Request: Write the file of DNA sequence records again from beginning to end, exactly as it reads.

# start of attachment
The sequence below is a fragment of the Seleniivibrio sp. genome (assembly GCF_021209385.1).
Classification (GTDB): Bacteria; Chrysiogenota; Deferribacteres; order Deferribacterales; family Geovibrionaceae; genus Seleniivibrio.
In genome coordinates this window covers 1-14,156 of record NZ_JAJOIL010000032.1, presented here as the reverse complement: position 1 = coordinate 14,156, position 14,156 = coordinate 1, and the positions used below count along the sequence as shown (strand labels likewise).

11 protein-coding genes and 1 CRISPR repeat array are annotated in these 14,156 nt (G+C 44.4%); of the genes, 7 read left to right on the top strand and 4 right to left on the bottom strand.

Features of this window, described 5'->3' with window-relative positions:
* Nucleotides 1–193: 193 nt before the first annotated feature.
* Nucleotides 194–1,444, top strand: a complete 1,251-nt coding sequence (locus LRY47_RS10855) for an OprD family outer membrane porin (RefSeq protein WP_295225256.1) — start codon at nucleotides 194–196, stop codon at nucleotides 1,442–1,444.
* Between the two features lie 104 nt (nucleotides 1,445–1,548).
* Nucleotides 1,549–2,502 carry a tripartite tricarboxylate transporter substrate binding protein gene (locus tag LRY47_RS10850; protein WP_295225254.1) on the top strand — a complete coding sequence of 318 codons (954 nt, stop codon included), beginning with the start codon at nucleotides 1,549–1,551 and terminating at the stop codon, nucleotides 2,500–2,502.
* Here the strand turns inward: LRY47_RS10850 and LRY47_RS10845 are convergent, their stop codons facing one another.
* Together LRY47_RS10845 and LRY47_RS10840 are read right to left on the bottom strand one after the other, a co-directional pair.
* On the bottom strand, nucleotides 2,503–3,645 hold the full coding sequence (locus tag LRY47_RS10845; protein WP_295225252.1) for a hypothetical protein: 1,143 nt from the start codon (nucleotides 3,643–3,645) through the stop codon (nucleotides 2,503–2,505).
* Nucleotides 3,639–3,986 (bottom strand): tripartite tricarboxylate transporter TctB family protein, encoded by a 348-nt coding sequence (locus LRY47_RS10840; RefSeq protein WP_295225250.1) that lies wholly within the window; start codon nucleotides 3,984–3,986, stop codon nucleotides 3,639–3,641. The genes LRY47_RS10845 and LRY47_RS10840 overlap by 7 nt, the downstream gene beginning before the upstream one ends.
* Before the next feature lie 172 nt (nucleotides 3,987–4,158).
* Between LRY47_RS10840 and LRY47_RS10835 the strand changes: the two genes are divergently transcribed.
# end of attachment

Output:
The sequence below is a fragment of the Seleniivibrio sp. genome (assembly GCF_021209385.1).
Classification (GTDB): Bacteria; Chrysiogenota; Deferribacteres; order Deferribacterales; family Geovibrionaceae; genus Seleniivibrio.
In genome coordinates this window covers 1-14,156 of record NZ_JAJOIL010000032.1, presented here as the reverse complement: position 1 = coordinate 14,156, position 14,156 = coordinate 1, and the positions used below count along the sequence as shown (strand labels likewise).

11 protein-coding genes and 1 CRISPR repeat array are annotated in these 14,156 nt (G+C 44.4%); of the genes, 7 read left to right on the top strand and 4 right to left on the bottom strand.

Features of this window, described 5'->3' with window-relative positions:
* Nucleotides 1–193: 193 nt before the first annotated feature.
* Nucleotides 194–1,444, top strand: a complete 1,251-nt coding sequence (locus LRY47_RS10855) for an OprD family outer membrane porin (RefSeq protein WP_295225256.1) — start codon at nucleotides 194–196, stop codon at nucleotides 1,442–1,444.
* Between the two features lie 104 nt (nucleotides 1,445–1,548).
* Nucleotides 1,549–2,502 carry a tripartite tricarboxylate transporter substrate binding protein gene (locus tag LRY47_RS10850; protein WP_295225254.1) on the top strand — a complete coding sequence of 318 codons (954 nt, stop codon included), beginning with the start codon at nucleotides 1,549–1,551 and terminating at the stop codon, nucleotides 2,500–2,502.
* Here the strand turns inward: LRY47_RS10850 and LRY47_RS10845 are convergent, their stop codons facing one another.
* Together LRY47_RS10845 and LRY47_RS10840 are read right to left on the bottom strand one after the other, a co-directional pair.
* On the bottom strand, nucleotides 2,503–3,645 hold the full coding sequence (locus tag LRY47_RS10845; protein WP_295225252.1) for a hypothetical protein: 1,143 nt from the start codon (nucleotides 3,643–3,645) through the stop codon (nucleotides 2,503–2,505).
* Nucleotides 3,639–3,986 (bottom strand): tripartite tricarboxylate transporter TctB family protein, encoded by a 348-nt coding sequence (locus LRY47_RS10840; RefSeq protein WP_295225250.1) that lies wholly within the window; start codon nucleotides 3,984–3,986, stop codon nucleotides 3,639–3,641. The genes LRY47_RS10845 and LRY47_RS10840 overlap by 7 nt, the downstream gene beginning before the upstream one ends.
* Before the next feature lie 172 nt (nucleotides 3,987–4,158).
* Between LRY47_RS10840 and LRY47_RS10835 the strand changes: the two genes are divergently transcribed.